Gold In Euro and Yen Terms Over The Years
January 3, 2017
Dennis Gartman is editor and publisher of The Gartman Letter, and strategic advisor of the AdvisorShares Gartman Currency Hedged Gold ETFs (GEUR & GYEN). He regularly contributes to AlphaBaskets and lends his institutional insight to educate advisors and investors about commodities and the forex markets, including about trading gold in different currency terms.
Reviewing some of our past TGLs, we came across those written back in January of ’10… nearly seven years ago and we noted that in early January of that year gold in US dollar terms was almost precisely where it stands presently. Given that spot gold was $1133/oz. this week and was $1129/oz. in early January of ’12, we consider that as close to parity as one might imagine it could be over seven years.
What was, and is interesting, is that gold in EUR terms then was €735/oz. compared to €1093/oz this week. In other words, anyone owning gold in US dollar terms over the past seven years has gained or lost nothing, but anyone having owned gold in EUR terms has seen his/her profits rise 48%. This is stunning really.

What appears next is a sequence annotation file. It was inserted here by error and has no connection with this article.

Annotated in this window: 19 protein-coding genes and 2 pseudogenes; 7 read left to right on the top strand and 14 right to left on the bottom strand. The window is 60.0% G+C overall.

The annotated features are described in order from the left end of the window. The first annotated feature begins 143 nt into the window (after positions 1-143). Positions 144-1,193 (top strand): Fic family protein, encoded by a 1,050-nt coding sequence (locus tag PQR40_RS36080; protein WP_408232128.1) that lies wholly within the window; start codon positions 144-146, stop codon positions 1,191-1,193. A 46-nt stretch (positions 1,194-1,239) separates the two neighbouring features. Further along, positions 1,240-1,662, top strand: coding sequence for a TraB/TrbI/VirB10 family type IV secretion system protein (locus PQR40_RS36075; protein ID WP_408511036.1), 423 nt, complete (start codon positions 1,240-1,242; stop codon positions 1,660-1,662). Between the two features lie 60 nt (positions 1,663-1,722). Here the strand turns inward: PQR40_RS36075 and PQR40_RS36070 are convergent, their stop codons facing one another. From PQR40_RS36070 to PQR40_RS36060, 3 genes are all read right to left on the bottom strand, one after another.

Gold then too was “only” ¥104,770/oz. It is this morning, ¥133,780/oz., or nearly 28% higher presently. There is a lesson here and it is that gold ownership in Dollar’s only is a view too parochial and too limiting in scope.
We must always remember that a long position in gold predicated in US dollars is effectively a bet against the dollar and in the present environment where the monetary authorities here are already erring toward tighter policies while the monetary authorities in Japan and Europe have no choice but to continue their experiments in QE the bet against the dollar is an overtly ill-advised bet.
Finally, we suspect that few… if any… would know that gold in EUR terms, being up 10.7% for the year-to-date, trails the return on the S&P by only 30 basis points and that it trumps the return on stocks in global terms, as measured by our International Index, by a rather impressive 320 bps!
We remain dismayed that as we have for the past several years made the case for non-US dollar ownership of gold it has fallen upon the deafest of ears; nonetheless, we shall continue to argue our case and the market continues to argue it even more strongly for us.